Juliette Smith |
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10 easy steps to start a vegetable garden

– Select a good spot for your garden: make sure the soil’s well drained, not too shallow, not too rocky and avoid shady areas. Remember vegetables can be grown on terraces too.

The Garden

– Select your vegetables (and fruit and herbs!): assess how much food you need, how many types of vegetables you want to plant. Remember herbs are easy to grow, and fruit like raspberries and blueberries can be grown in gardens.

– Plan your garden: now you know what type of plants you want, draw a plan of your garden, don’t forget space for paths and borders. Use your space as wisely as possible. Find out which plants will need shade and plan to put them underneath taller ones

– Choose your seeds: buy your seeds from regional seed companies, they’ll have seeds that thrive in your area. You can choose hybrid or open-pollinated seeds. Hybrids are more resistant, produce higher yields and are more uniform, but won’t produce seeds to keep for next year. Open-pollinated seeds will, but if you intend to collect their seeds for another year, you’ll have to be careful to plant only one type of each plant.

– Choose your tools: you can buy them new no need to spend bags of money if you’re just starting — or look for some in car boot sales or flea markets. You’ll need a spading fork, a hoe, a round shovel, a watering can with a spray head to water young seedlings, a bow rake and shears, and a pair of gloves.

– Prepare the soil: open and break up the soil with a spading fork, add organic matter, like compost, manure or peat (easy to find in city garden shops)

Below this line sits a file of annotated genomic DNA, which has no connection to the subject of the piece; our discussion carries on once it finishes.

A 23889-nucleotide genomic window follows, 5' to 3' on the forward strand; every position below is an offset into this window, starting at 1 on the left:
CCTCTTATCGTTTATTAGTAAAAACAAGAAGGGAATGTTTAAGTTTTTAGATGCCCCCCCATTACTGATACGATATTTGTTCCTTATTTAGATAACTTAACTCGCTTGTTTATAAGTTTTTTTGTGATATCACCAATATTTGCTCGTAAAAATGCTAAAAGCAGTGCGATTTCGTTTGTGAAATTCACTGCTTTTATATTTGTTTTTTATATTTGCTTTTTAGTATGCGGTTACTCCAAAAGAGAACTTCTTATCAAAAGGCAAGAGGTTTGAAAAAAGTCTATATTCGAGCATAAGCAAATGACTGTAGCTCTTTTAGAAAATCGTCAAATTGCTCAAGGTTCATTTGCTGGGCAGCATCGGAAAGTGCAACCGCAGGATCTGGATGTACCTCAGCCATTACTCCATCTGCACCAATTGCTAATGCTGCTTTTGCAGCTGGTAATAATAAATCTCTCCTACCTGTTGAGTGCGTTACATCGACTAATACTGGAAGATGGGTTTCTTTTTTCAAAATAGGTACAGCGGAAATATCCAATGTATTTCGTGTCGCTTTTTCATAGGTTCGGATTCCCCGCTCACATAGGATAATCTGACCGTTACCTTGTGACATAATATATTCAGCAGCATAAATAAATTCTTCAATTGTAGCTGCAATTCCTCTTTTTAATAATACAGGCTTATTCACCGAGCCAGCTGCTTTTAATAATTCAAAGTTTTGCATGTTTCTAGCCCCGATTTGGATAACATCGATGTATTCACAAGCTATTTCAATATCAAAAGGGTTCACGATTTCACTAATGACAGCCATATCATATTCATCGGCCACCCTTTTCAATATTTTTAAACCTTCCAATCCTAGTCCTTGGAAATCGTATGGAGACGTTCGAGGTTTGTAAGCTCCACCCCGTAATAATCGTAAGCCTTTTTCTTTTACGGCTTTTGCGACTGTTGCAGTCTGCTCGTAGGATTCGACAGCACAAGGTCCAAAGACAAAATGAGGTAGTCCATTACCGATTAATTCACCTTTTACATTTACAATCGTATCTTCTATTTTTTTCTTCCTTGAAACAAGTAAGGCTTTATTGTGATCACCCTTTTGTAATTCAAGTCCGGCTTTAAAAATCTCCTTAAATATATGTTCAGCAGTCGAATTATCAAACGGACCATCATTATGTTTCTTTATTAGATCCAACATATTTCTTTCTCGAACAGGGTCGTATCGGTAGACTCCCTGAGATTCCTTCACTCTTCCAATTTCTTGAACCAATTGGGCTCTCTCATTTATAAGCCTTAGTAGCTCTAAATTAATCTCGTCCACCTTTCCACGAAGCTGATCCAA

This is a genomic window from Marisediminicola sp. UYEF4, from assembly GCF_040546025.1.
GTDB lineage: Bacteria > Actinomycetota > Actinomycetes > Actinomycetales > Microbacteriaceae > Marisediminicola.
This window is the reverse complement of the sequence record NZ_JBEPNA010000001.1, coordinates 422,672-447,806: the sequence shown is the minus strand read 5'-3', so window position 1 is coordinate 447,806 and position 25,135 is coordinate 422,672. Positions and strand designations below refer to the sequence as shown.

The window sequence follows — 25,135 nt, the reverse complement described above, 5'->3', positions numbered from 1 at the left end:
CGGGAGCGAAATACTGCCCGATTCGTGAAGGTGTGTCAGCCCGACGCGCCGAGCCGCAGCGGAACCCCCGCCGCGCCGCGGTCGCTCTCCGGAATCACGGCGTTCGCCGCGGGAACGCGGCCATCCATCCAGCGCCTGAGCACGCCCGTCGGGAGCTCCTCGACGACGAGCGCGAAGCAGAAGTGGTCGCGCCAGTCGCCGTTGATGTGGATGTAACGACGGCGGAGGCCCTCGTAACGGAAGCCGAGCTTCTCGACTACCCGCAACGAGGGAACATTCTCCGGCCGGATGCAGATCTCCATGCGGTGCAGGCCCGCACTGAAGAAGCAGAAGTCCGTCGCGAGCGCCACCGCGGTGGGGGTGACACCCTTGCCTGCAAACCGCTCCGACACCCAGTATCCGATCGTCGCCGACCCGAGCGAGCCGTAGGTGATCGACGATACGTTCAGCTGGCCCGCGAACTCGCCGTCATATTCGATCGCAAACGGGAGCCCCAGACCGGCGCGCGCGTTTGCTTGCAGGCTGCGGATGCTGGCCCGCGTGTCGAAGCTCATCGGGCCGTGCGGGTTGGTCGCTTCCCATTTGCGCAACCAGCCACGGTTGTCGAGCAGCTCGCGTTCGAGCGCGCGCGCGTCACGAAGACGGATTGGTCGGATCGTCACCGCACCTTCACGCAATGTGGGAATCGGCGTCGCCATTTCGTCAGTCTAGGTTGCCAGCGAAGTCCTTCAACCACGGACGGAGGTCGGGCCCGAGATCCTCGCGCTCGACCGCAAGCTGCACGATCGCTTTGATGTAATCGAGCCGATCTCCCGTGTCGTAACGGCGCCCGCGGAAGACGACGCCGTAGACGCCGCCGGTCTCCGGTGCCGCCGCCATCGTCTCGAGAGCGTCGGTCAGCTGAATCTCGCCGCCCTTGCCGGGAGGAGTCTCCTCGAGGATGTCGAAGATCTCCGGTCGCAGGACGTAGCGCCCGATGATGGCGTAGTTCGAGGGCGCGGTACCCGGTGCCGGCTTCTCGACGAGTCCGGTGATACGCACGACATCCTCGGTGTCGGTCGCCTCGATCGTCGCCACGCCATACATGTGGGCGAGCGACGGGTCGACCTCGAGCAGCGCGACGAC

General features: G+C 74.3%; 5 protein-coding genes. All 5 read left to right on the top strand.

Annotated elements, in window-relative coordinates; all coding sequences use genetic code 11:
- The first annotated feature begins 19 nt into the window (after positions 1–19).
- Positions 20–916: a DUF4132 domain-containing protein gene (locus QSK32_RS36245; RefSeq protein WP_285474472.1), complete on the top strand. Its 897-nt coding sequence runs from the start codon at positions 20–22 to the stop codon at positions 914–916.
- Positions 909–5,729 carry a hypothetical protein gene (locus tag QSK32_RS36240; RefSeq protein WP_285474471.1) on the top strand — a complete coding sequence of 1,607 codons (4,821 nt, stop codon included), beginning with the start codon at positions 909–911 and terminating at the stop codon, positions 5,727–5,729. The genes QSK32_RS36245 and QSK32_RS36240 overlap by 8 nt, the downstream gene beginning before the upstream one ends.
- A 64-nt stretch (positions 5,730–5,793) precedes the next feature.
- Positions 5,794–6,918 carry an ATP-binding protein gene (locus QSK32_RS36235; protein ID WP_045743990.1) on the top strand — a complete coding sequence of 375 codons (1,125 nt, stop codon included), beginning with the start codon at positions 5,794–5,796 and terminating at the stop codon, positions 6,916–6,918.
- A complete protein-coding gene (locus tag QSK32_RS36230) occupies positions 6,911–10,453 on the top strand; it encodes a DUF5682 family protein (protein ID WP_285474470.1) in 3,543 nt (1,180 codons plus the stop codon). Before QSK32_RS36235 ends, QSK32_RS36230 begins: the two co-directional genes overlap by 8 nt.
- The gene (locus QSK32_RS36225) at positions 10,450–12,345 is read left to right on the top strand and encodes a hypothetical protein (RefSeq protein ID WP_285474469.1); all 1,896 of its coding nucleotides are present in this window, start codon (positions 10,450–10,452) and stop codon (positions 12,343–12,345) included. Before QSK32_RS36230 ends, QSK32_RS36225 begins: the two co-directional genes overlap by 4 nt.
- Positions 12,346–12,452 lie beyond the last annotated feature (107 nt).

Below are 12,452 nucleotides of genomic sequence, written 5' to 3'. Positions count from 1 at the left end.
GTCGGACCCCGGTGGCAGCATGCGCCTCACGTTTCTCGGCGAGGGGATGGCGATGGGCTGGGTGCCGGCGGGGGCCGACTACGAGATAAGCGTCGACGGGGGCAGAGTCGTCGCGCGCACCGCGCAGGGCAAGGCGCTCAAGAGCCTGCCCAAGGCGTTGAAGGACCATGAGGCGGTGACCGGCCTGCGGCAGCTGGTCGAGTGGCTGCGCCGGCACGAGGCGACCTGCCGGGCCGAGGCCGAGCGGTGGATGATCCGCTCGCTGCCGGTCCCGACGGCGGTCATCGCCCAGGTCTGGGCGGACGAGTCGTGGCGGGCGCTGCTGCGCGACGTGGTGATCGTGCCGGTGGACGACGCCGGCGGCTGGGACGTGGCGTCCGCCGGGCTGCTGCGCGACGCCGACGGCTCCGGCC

– Plant your seeds: follow instructions on the packets carefully. Some seeds can be sowed outdoors, others need to be sown indoors in containers. The bigger the seeds, the deeper they have to be planted. Warning! Keep the packets for further instructions about thinning and write down on your plan exactly where you’ve put which seeds.

– Water your seeds: at first gently with a watering can. Make sure the soil is moist until seedlings are up. You might want to install a hose for later, when the plants are bigger.

– Thin out your seedlings: depending on instructions, thin out seedlings when they are 1 or 2 inches tall by gently pulling them out. This ensures the ones you leave in the ground have all the space and nutrients they need.

– Choose your chemicals: opt for organic fertilizers for your soil, like sulfate of potash, lime, gypsum, liquid seaweed fertilizer, liquid compost. Choose, or make organic pesticides, which will deter insects. Mixing water with crushed garlic and chillies and spraying it on your plants will make the leaves taste awful to bugs! If you really need something to kill insects, choose Pyrethrum sprays (a flower extract).

Links

The diary of a family aiming at self- sufficiency in the city

Rodale Organic Gardening Solutions: Over 500 Answers to Real Life Questions from Backyard Gardeners is a must have for beginner gardeners.
Book Rodale
$3.39 from Amazon.

For more info:

Mybackyard.com

Thevegetablepatch.com

ehow.com

Gardening blog Yougrowgirl

Buy our book - OFF THE GRID - a tour of American off-grid places and people written by Nick Rosen, editor of the off-grid.net web site

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